The bulb of Allium sativum.

Characters. - Bulb subglobular, compound, consisting of about eight compressed, wedge-shaped bulblets, which are arranged in a circle around the base of the stem, and covered by several dry, membranaceous scales. It has a pungent, disagreeable odour, and a warm, acrid taste. It should be preserved in a dry place, and used only in the fresh state.

Composition. - The bulblets, or cloves as they are commonly termed, owe their strong taste and smell to a volatile oil which is sulphide of allyl (C3H5)2S.

Officinal Preparation.

dose.

Syrupus Allii .........................................................................

1-4 fl. dr.

Action.- Allyl alcohol is a powerful antiseptic (pp. 95 and 102), and it is probable that oil of garlic will have a similar action. Like oil of mustard, to which it is allied in chemical composition (p. 864), oil of garlic is a powerful irritant, or even vesicant, when applied to the skin. In the intestine it acts in small doses as a gastric tonic and carminative; in large doses as an emetic and irritant, causing vomiting, purging, headache, and fever. After absorption, it quickens the pulse and acts as a nervine stimulant. It is partly eliminated by the lungs, imparting its peculiar odour to the breath, and acting as an expectorant. It is diaphoretic or diuretic according as the patient is kept warm or cool. It is said to be an emmenagogue.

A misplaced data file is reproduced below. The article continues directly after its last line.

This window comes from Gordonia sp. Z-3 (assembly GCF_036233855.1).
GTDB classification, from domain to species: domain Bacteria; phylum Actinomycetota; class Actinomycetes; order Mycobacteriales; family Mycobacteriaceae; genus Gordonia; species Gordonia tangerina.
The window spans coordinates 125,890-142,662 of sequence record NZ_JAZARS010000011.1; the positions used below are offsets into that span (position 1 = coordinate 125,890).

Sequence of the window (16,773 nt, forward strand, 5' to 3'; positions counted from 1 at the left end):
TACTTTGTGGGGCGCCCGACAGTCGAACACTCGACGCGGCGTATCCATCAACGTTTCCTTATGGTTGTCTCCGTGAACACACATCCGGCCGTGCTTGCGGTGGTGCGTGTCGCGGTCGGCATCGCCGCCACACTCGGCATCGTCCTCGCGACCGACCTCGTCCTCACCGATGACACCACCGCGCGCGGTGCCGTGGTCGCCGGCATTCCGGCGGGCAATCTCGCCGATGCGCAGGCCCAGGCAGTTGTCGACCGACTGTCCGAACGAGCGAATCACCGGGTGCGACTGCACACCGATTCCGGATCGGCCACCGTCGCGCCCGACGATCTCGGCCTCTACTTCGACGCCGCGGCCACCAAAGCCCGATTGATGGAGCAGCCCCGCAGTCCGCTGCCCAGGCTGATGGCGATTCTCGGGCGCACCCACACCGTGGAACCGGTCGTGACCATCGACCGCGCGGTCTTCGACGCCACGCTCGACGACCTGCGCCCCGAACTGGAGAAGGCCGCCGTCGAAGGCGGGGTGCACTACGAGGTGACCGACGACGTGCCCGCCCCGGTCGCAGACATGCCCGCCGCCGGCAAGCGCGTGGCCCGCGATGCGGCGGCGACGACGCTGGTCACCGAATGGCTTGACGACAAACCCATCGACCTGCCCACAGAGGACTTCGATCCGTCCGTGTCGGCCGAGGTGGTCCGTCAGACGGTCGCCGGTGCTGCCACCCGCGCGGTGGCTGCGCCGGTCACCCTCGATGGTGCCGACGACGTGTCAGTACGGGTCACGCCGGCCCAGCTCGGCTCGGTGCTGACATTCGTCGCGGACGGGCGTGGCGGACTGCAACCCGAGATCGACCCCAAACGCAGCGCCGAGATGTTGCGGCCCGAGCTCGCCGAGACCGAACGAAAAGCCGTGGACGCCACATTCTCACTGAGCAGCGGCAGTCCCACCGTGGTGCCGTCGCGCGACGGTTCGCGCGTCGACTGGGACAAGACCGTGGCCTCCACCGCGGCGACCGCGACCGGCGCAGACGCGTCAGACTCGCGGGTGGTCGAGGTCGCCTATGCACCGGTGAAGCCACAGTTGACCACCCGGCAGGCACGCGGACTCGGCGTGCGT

Uses. - A mixture of garlic juice and oil, or bruised garlic steeped in spirit, is used as a counter-irritant in convulsions or nervous diseases in children, and also in skin-eruptions. The syrup may be used as a gastric tonic in atonic dyspepsia, and to check nervous vomiting. It is chiefly employed in nervous coughs of children, and as an expectorant in bronchitis after the acute stage has passed. It is used as an anthelmintic in cases of ascarides, and is given by the mouth and also as an enema.

Convallaria Majalis. Lily of the Valley. Not officinal. - The flowers and stem are used, though the whole plant contains the active principle.

Composition. - The flowers and stem contain two glucosides, convallarin, soluble in alcohol but insoluble in water, and con-vallamarin, soluble in both alcohol and water.

Preparations.

Dose.

Extraction Convallariae..................................................................

2-8 gr.

,, ,, Liquidum ....................................................

2-10 min.

Tinctura „ ....................................................................

5-30 min.

Convallamarin .................................................................................

1/2-2 gr.

Action. - Convallamarin acts like digitalis (p. 996), though not so well, on the heart, and in producing diuresis in cardiac disease. Convallarin has only a purgative effect.

Uses. - An infusion of the whole plant is a common remedy in Russia for cardiac dropsy. Convallamarin has been used in mitral disease with dropsy, but it has not superseded digitalis, though it is said to have no harmful effects.